In summary, we revealed that tmTNF-α induces STAT1-dependent DISC formation and apoptosis through TNFR1. Although both forms of TNF-α are able to induce apoptosis via TNFR1, sTNF-α signaling activates NF-κB that reduces the sensitivity of tumor cells to apoptosis. Therefore, tmTNF-α may be more efficient for the treatment of tumors in comparison with sTNF-α.
Materials and methods
U937, U3A, HT1080 cells, HEK 293T, COS-7 and NIH3T3 stably transfected with TNF-α 7 were cultured in RPMI-1640 or DMEM medium (GIBCO, Grand Island, NY, USA) supplemented with 10% pyrogen-free FCS and incubated at 37 °C in 5% CO2.
Mutation, plasmid construction, siRNAs and transfection
The cDNA of full length of human TNFR1 was generated by RT-PCR from THP1 cells and cloned into pTriEx4.0His-N1 vector at XhoI and BamHI site. Different mutants of TNFR1 cDNA encoding Y236A-TNFR1, a point mutation by replacing tyrosine with alanine at 236, and thus losing its ability to internalize,8 ΔNSD-TNFR1, a deletion of NSD domain from 338 to 348, ΔDD-TNFR1, lacking the DD from 356 to 455, Δ338-455-TNFR1, Δ319-455-TNFR1 and Δ266-455-TNFR1, lacking C-terminal fragment from 338, 319 or 266 to 455, respectively, were generated by recombinant PCR and inserted into pTriEx4.0His-N1 vector at XhoI and BamHI site. Furthermore, a mutant of tmTNF-α cDNA encoding R32W-tmTNF-α (selectively binds to TNFR1)19, 20 was generated by recombinant PCR and inserted into pIRES2-EGFP vector at XhoI and BamHI site. All the constructs were verified by DNA sequencing (TSINGKE Biological Technology, Beijing, China) and the sequences of primers used are listed in Supplementary Table S1. The plasmids pcDNA3.1 containing wild-type STAT1, Y701I-STAT1, S727A-STAT1 or DM (Y701I and S727A double mutations)-STAT1 were kindly gifted by Dr. Guanxin Shen (Department of Immunology, Tongji Medical College, Huazhong University of Science and Technology).
siRNA against FADD, STAT1 and TNFR2, and a scrambled control siRNA were designed and synthesized by RiboBio (Guangzhou, China). The sequences used for siRNA targeting were FADD 5′-GGAACTCAGACGCATCTAC-3′, STAT1 5′-CCTAAAGGAACTGGATATA-3′ and TNFR2 5′-GGCTCAGAGAATACTATGA-3′.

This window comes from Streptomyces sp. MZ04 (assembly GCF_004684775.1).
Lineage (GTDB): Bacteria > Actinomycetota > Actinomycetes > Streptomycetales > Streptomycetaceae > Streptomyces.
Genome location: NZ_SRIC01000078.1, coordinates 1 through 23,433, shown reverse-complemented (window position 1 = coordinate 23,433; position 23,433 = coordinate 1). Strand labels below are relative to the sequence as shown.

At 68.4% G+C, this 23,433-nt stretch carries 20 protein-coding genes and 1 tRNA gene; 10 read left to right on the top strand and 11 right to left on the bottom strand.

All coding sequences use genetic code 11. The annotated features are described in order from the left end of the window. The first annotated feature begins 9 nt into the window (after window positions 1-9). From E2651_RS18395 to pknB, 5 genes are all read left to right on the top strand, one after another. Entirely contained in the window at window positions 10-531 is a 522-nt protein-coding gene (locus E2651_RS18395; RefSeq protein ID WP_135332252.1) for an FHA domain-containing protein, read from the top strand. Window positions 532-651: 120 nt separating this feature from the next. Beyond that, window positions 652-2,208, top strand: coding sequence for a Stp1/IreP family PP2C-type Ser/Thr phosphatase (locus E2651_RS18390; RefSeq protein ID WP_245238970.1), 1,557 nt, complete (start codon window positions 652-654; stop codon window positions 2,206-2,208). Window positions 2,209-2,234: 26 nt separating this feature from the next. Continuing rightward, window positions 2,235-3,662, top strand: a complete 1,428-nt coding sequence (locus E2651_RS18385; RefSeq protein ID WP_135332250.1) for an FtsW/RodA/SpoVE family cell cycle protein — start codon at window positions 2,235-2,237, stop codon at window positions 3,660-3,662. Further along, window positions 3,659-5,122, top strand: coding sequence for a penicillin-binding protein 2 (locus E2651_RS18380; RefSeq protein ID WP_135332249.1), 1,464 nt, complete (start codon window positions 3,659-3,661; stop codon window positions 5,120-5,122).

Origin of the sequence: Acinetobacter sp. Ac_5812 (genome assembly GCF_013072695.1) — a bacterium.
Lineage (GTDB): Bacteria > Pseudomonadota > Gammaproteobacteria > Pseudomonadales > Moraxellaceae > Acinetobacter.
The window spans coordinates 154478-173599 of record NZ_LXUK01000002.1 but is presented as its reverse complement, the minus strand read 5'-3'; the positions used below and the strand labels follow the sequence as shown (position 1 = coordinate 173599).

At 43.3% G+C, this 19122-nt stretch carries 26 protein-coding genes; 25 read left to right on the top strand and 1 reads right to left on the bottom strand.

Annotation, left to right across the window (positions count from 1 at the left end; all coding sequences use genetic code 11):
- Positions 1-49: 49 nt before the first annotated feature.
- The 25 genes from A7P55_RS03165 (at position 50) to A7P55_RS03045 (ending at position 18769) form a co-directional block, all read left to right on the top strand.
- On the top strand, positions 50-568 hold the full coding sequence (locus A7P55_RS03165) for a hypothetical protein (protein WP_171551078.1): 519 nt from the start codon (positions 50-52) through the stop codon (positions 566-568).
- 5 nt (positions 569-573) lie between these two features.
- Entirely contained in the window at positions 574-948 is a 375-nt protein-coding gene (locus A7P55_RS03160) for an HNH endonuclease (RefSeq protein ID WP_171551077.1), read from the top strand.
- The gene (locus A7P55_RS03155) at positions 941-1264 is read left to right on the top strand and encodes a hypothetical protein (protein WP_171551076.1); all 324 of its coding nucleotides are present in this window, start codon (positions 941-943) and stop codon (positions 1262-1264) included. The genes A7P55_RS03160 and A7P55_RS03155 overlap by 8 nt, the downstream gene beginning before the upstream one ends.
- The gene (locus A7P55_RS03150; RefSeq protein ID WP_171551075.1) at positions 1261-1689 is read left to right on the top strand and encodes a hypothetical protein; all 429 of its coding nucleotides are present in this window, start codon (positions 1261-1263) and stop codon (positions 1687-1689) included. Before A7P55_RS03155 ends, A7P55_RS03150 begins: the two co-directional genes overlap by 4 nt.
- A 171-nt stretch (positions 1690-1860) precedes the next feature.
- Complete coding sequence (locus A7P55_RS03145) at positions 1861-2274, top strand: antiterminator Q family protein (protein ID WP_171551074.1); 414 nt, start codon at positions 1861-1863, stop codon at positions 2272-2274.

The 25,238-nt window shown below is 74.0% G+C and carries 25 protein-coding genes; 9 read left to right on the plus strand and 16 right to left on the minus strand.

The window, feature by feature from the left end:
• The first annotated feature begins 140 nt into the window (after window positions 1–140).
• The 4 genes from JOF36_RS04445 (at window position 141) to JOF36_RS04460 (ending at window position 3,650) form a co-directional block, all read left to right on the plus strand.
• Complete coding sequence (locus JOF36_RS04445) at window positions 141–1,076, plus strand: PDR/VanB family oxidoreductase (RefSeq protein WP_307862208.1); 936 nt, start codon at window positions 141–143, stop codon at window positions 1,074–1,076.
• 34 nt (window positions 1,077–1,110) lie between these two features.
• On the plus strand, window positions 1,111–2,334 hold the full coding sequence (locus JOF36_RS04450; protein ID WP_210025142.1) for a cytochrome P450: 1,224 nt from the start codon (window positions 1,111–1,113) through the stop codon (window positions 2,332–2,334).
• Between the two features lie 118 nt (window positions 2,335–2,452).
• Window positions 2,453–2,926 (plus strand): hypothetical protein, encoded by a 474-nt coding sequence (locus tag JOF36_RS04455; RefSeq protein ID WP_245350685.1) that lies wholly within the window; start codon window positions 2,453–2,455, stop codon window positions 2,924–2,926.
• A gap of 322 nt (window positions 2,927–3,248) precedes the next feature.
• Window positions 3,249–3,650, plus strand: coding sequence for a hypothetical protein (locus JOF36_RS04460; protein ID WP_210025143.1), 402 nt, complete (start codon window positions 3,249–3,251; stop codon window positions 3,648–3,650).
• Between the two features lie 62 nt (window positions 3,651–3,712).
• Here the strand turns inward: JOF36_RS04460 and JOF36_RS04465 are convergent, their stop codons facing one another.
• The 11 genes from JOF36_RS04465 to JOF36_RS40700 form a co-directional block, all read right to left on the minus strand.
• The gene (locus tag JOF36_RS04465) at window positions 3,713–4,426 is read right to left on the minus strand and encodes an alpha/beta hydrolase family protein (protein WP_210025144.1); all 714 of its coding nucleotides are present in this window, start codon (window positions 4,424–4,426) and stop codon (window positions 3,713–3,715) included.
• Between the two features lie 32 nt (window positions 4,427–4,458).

All the plasmids and siRNAs were transfected into cells using Lipofectamine 2000 (Invitrogen, Carlsbad, CA, USA). The cells were harvested at 48 h after transfection.
Target cells were seeded in a 96-well microtiter plate and incubated overnight. 100 ng/ml sTNF-α (300-01 A; PeproTech, Rocky, Hill, NJ, USA) or 4% paraformaldehyde fixed tmTNF-α or its mutant expressing cells were added to target cells at an effector and target ratio of 10:1 and incubated for 24 h. For the neutralization of TNF-α, the fixed effector cells were pre-treated with a specific antibody (#7321; Cell Signaling Technology, Danvers, MA, USA) for 30 min before addition to the target cells. Cell viability was then measured by staining for 4 h with glucose-PBS containing 0.45 mg/ml MTT (Sigma Chemical Co., St. Louis, MO, USA), followed by cell lysis with 0.1 ml DMSO. The OD value at 570 nm was measured on a microplate reader (Tecan, Melbourne, Victoria, Australia). The cytotoxicity of TNF-α was calculated by the following formula: cytotoxicity (%)=(1–ODsample/ODcontrol) × 100%.
For the detection of expression of TNFR2, TNFR1 and its mutants, or tmTNF-α and its mutant, cells were incubated for 1 h at 4 °C with primary antibodies against TNFR1, TNFR2 or TNF-α listed in Supplementary Table S2, followed by the secondary antibodies conjugated with PE (Jackson Biotech, West Chester, PA, USA). The expression of molecules was analyzed on a FACS Calibur 440 E flow cytometer (Becton Dickinson,San Jose, CA, USA).
For the detection of TNF-α-mediated apoptosis, U937 cells after stimulation were stained with FITC-conjugated annexin V and propidium iodide (PI) for 10 min according to the manufacturer's instructions (KeyGEN, Nanjing, China). The percentage of apoptotic (annexin V-positive) cells was determined by flow cytometry. Apoptosis (%)=percentage of Annexin V-positive cells+percentage of both Annexin V and PI positive cells.